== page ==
• Characterization of Heme Transport in Pseudomonas aeruginosa and the Preferential Pathway for Heme Uptake

      Smith, Aaron Dennison; Wilks, Angela (2015)
      Bacterial pathogens require iron for their survival and virulence and have evolved multiple mechanisms to acquire this scarce micro-nutrient. The Gram-negative opportunistic pathogen Pseudomonas aeruginosa acquires heme as an iron source through the Phu (Pseudomonas heme utilization) and Has (Heme assimilation system) systems. The studies herein detail the initial purification and characterization of the outer membrane (OM) HasR and PhuR receptors. A series of site-directed mutagenesis and spectroscopic studies confirmed HasR, in keeping with previously characterized OM receptors, coordinates heme through the conserved N-terminal plug His-221 and His-624 of the surface exposed FRAP-loop. In contrast PhuR coordinates heme through His-124 and Tyr-519 ligands not previously reported in OM receptors but associated with high affinity heme binding proteins. In vivo studies utilizing a combination of bacterial genetics, isotopic labeling (13C-heme), and qRT-PCR further revealed that both receptors are required for optimal heme uptake. However, whereas deletion of hasR leads to an inability to regulate heme uptake, loss of PhuR results in decreased efficiency in heme uptake, despite a significant up regulation in HasR protein levels. The results are consistent with PhuR being the major heme uptake receptor, while HasR senses and regulates extracellular heme uptake. Thus PhuR and HasR represent non-redundant receptors required for accessing and regulating heme uptake across a wide range of physiological conditions found upon infection. The research presented herein also involved optimization of the ABC-transporter ShuUV along with the soluble periplasmic heme binding ShuT proteins from Shigella dysenteriae, which are involved in the transport of heme across the cytoplasmic membrane and into the cell. By generating and screening a series of expression constructs we were able to obtain a construct that resulted in increased expression levels of ShuUV homodimer. Reconstitution of ShuUV in lipososmes with heme loaded ShuT trapped in the interior of the liposome gave a functional system that could transport heme on activation with ATP. Taken together, the current research lays the foundation for future spectroscopic and structural studies aimed at understanding the molecular mechanisms of membrane bound heme transport proteins.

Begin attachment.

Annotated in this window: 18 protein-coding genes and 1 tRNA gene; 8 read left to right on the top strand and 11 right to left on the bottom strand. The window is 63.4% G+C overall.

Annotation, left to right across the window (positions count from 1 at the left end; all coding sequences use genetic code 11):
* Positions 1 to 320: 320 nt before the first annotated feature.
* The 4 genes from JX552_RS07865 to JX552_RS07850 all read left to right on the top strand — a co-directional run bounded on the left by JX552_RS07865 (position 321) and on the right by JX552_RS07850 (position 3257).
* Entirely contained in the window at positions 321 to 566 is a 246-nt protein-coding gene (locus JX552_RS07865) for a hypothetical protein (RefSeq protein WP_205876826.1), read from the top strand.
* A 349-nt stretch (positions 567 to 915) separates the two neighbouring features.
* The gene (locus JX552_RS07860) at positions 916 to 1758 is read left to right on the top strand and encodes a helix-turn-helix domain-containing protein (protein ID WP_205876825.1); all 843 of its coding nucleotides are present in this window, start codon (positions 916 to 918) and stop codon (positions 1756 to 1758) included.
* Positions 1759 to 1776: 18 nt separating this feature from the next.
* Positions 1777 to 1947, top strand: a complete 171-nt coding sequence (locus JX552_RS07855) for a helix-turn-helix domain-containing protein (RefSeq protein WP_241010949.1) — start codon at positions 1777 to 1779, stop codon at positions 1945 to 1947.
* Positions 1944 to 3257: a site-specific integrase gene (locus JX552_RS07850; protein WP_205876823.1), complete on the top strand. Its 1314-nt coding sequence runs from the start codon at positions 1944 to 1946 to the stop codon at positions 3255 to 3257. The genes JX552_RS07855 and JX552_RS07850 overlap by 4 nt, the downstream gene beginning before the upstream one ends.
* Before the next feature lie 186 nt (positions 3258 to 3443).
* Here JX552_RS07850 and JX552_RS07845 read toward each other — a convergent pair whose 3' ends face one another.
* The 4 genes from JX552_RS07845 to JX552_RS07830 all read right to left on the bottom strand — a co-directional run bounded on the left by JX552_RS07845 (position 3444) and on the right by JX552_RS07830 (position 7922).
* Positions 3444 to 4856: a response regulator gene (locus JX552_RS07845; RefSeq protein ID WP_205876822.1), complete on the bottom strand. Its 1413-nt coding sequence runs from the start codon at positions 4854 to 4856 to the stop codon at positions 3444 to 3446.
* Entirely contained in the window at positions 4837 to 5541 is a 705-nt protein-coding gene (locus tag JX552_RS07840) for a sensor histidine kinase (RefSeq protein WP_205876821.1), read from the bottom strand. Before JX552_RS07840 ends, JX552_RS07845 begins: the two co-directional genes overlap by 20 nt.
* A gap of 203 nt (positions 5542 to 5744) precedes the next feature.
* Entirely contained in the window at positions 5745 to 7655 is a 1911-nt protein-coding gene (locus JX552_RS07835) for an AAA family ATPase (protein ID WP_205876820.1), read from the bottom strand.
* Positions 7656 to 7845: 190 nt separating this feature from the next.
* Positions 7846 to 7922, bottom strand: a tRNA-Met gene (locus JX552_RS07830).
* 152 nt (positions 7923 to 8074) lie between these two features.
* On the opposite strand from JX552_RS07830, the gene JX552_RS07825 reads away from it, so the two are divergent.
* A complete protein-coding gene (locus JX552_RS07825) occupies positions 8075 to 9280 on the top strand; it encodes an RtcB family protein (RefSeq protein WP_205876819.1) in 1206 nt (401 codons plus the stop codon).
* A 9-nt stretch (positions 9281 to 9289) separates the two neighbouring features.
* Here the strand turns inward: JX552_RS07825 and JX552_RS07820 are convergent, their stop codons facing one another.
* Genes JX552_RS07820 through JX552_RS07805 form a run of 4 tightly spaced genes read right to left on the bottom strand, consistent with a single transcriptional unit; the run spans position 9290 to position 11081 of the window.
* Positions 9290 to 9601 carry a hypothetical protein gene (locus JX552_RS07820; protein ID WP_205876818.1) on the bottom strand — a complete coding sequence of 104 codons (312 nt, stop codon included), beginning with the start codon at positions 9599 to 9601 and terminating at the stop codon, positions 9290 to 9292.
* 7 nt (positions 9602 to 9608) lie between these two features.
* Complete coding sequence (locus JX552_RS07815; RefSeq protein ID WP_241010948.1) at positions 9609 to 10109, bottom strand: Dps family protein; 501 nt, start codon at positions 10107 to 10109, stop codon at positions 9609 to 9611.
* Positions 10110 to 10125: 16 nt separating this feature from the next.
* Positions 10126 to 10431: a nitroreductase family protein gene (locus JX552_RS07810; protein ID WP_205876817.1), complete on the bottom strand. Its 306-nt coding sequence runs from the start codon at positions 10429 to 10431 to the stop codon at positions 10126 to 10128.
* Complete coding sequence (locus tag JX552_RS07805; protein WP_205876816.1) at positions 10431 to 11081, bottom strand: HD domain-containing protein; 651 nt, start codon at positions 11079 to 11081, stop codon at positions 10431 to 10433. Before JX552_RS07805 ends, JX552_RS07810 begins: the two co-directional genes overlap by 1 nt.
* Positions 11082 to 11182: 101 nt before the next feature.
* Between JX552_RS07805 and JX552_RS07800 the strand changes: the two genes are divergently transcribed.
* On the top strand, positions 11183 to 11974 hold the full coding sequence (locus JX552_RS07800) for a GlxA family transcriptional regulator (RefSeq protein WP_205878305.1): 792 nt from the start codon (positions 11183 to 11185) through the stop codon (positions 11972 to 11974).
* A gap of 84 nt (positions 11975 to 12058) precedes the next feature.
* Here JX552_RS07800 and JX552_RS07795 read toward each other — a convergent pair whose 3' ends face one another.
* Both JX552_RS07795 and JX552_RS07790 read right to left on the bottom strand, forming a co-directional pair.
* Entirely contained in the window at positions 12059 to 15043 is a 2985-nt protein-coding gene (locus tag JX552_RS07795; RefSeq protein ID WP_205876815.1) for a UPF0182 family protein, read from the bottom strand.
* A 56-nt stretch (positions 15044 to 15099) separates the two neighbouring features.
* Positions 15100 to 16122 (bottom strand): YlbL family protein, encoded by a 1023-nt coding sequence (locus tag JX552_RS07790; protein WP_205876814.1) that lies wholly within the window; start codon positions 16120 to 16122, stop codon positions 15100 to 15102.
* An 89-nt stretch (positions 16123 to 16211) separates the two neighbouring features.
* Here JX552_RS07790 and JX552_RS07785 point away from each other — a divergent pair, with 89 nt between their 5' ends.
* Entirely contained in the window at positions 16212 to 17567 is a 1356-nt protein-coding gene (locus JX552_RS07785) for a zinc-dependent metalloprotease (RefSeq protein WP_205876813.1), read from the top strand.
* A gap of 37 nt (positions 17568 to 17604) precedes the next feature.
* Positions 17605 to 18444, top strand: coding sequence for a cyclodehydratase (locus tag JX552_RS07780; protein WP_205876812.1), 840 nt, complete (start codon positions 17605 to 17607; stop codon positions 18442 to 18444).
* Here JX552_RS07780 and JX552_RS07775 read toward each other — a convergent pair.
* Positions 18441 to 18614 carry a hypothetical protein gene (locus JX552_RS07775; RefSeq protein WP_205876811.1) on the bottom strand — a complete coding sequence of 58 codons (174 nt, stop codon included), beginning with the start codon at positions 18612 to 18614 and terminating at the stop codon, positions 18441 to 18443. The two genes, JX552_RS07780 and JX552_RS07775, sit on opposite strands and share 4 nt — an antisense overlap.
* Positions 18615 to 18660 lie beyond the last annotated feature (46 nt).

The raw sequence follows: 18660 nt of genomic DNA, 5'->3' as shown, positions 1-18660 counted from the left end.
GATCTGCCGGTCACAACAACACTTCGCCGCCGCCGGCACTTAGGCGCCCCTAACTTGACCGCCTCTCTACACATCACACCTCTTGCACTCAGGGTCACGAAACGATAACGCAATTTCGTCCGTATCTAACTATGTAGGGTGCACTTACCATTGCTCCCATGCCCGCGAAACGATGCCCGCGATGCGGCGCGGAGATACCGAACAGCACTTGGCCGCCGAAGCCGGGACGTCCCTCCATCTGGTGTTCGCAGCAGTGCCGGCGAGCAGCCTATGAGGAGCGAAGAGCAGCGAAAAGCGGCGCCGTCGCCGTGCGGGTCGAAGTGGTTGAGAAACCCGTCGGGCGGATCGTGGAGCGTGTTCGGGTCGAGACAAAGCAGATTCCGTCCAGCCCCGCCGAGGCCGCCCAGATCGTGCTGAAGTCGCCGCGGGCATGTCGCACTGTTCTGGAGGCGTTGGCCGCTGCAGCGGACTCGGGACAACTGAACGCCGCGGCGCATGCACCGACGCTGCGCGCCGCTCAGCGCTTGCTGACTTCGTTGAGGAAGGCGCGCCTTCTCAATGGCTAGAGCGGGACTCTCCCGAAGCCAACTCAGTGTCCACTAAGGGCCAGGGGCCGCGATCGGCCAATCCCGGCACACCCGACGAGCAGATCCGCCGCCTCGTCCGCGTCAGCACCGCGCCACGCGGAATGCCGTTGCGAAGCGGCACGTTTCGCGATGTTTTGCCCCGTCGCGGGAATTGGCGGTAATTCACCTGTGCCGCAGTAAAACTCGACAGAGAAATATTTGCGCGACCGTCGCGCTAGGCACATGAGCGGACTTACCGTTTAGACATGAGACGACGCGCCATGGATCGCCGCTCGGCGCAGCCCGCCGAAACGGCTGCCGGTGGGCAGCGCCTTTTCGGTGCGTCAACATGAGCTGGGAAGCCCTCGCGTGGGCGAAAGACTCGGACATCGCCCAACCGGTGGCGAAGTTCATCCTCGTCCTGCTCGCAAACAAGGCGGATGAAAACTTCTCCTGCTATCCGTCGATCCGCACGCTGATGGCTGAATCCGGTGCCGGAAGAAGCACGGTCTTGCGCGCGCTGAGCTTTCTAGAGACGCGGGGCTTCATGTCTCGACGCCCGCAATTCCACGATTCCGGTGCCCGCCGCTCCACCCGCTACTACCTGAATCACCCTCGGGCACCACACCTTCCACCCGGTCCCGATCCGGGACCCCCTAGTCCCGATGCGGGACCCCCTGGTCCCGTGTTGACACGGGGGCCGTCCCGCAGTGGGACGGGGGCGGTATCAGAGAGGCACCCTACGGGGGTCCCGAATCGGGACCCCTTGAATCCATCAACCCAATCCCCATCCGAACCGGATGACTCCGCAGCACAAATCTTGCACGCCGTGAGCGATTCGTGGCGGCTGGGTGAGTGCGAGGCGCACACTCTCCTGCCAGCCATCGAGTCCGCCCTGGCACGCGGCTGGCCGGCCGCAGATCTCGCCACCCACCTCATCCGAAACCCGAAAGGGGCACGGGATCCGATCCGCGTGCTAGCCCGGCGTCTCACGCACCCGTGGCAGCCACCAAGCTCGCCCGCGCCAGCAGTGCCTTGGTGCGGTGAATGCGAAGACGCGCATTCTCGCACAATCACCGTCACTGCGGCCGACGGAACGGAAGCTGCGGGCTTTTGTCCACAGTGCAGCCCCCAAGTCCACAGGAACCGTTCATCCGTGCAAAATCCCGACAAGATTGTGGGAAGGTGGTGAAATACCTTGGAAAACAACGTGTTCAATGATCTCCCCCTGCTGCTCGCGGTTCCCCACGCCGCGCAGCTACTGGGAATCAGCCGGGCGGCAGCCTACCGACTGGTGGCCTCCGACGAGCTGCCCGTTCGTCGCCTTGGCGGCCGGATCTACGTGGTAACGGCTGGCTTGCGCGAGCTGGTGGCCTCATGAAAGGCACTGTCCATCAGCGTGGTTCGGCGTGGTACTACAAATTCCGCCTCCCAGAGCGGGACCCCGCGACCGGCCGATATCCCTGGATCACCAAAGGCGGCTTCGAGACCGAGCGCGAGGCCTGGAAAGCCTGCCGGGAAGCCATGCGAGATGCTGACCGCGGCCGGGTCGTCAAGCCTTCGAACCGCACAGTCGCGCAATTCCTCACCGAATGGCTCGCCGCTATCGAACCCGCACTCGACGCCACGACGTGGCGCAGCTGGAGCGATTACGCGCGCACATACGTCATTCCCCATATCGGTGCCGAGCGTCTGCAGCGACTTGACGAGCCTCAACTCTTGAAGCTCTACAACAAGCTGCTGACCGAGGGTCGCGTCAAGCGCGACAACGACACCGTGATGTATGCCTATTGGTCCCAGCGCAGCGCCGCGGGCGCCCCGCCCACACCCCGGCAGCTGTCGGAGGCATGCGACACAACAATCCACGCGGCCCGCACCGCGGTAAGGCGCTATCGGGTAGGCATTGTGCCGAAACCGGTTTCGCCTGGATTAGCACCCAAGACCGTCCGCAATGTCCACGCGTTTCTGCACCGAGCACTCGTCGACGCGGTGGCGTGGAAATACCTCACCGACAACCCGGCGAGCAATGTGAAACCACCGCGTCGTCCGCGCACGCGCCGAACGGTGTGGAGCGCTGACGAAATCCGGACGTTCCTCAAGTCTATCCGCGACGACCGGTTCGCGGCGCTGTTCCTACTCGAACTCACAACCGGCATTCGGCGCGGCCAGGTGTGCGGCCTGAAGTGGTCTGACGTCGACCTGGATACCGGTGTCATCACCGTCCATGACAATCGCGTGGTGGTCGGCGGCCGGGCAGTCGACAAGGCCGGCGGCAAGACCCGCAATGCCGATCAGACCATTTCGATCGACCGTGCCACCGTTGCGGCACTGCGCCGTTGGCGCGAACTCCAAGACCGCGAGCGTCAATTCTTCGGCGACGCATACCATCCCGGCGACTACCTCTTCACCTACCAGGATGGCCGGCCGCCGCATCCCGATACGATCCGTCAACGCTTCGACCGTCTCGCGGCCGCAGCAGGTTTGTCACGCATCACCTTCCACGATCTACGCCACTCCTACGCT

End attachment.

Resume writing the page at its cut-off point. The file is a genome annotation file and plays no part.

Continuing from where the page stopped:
• The Cytoplasmic Heme Binding Protein PhuS of P. aeruginosa: A Heme Oxygenase (HemO) Titratable Regulator of Extracellular Heme Uptake

      O'Neill, Maura Jean; Wilks, Angela (2013)